I have for years been a vocal opponent of the pay-to-make-showbiz-contacts racket. Not only is it illegal to charge a fee for a job interview; I think it's beneath an actor's dignity to pay such a fee by participating in such so-called "workshops." The very fact that the hosts of such events aren't able call them what they really are without legal repercussions should be enough of a red flag to let us know there's something shady going on.
Yes, let there be no doubt: Paying people for meetings can lead to work. Sometimes it does. But is it right? And in our desperation, have we entirely stopped caring about what's right? Are there no hoops we're not willing to jump through? I've heard this illegal racket called a "necessary evil." And yet plenty of professional actors, myself included, have had solid careers virtually workshop-free. Clearly, this particular evil is not a necessary one. What's more, I don't happen to think that most of those who charge actors money for meetings have very high opinions of the actors who agree to pay. Early in my career, I was at one of the very few "workshops" I ever took. The casting director, recognizing an actor in the class, asked him, "What are you doing here? You're a good actor."
I want so much for us actors—we marvelous, colorful, fascinating folks—to think more of ourselves. We in our profession do an incredible thing: We replicate human behavior. We make fabrications appear real. We take a writer's words and make them sound like they're ours. We are practitioners of an ancient, sacred, magical art that—if we do it well—cheers, enlightens, moves, teaches, lifts, or at least entertains those who experience it. I believe, if anything, people should pay to meet us.
Instead, we collectively elevate those who guard the employment gates to a lofty status near that of the ancient Greek gods while diminishing our own status to that of beggars. We bring our sacrifices to the base of the mountain and back away, hoping not to be struck by a bolt of lightning. We pay money to flatter them and hear their opinions about what we do.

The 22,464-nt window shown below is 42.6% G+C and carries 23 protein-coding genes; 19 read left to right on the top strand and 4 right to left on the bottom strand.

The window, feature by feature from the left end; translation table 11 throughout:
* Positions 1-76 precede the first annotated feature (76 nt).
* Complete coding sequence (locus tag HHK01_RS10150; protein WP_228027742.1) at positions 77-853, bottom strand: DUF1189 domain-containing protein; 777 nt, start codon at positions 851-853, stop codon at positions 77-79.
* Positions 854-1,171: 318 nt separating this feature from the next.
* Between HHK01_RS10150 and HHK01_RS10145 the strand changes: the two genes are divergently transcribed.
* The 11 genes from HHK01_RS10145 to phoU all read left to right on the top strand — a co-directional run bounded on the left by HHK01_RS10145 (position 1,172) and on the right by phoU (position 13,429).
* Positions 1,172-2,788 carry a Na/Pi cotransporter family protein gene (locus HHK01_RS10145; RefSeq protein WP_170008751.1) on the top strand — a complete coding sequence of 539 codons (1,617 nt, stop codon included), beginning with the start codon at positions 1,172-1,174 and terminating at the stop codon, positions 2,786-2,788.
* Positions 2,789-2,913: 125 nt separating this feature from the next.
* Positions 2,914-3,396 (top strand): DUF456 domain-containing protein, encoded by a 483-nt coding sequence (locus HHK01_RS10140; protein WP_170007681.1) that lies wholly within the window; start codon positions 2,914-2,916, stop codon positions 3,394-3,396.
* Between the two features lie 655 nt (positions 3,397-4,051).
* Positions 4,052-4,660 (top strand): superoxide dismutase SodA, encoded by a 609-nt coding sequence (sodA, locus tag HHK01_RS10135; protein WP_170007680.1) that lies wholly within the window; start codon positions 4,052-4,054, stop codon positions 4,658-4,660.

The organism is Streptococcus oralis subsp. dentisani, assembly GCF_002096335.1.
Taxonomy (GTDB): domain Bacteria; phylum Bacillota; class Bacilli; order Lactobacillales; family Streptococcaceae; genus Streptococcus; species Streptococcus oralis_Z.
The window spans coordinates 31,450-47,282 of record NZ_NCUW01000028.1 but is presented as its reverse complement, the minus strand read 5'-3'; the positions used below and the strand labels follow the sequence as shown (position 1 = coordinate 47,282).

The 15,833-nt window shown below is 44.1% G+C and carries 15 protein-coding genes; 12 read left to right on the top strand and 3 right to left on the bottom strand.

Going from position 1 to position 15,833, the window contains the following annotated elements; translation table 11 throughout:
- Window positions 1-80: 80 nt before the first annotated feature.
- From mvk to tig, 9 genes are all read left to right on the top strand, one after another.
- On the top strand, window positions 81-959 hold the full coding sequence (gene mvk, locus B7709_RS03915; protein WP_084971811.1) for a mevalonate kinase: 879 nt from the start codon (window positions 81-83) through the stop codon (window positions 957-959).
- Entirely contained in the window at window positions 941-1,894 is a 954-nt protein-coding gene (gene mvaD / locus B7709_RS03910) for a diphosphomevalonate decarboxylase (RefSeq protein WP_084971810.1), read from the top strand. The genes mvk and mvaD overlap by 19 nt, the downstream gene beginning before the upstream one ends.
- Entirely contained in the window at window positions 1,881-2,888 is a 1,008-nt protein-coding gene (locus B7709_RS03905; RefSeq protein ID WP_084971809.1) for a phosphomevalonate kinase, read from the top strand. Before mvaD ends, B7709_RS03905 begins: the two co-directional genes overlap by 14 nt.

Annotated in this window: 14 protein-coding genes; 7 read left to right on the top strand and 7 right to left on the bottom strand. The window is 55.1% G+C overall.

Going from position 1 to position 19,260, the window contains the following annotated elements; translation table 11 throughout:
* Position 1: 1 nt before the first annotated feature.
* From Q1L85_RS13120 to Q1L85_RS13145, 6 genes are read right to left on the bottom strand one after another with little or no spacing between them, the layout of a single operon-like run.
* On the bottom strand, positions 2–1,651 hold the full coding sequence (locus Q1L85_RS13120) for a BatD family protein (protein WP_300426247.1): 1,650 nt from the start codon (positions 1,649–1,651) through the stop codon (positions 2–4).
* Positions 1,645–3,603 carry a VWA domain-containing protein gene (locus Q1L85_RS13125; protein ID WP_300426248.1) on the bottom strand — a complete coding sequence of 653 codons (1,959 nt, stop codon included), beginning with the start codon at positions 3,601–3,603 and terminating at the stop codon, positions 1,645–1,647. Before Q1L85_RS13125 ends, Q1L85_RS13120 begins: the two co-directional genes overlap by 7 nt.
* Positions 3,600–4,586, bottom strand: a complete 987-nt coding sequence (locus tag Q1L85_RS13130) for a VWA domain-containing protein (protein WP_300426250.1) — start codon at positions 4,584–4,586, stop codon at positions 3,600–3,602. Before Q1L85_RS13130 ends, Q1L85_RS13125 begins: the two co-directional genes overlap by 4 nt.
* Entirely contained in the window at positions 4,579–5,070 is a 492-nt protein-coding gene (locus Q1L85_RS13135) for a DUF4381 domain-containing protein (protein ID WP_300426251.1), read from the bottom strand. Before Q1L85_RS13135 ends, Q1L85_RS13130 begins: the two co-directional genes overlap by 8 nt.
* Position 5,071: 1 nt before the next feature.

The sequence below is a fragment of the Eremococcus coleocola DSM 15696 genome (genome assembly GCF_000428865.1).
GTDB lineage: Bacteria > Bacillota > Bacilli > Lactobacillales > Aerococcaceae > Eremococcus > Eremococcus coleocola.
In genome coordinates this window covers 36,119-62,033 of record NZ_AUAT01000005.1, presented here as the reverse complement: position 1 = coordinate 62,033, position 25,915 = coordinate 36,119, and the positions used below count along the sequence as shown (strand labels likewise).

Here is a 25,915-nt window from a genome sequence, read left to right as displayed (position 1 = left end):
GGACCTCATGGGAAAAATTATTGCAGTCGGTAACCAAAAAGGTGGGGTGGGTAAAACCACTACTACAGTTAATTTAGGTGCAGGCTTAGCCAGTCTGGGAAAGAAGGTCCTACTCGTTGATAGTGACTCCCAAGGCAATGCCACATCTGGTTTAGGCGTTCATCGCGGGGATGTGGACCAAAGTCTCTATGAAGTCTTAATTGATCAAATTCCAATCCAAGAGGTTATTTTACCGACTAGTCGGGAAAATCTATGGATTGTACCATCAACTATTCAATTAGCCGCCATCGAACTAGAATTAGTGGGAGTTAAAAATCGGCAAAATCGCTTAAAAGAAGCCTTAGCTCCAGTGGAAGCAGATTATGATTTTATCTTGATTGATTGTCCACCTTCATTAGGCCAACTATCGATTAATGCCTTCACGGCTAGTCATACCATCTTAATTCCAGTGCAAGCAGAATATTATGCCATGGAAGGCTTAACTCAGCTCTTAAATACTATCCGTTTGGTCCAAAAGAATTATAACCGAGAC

Now, I do need to add this: Some of these folks really are good teachers. I'm talking about seasoned show business pros who are truly able to help actors build their skills. Their classes are usually ongoing, as opposed to one-nighters, and the students are there to learn. Nothing wrong with those at all. In fact, take them. You'll learn something. Any workshop that can honestly (I mean honestly, now) be called an educational experience is worth taking. A paid pre-audition with a musical director or choreographer is not.
I share your frustration and anger at the fact that actors are being routinely bilked out of hard-earned funds. I hate that people are capitalizing on actors' desire to be seen. And yet what makes it a tricky issue is that some of these classes offer worthy opportunities to learn, and it falls to us to figure out the difference.
But this is an advice column. And if there's any advice to be given in response to your very appropriate rant, it's this: Stay away from those things. You may not be able to stop other actors from demeaning themselves in this way, but you can remedy your own anger by making it a strict policy, as I did long ago, to refuse to participate.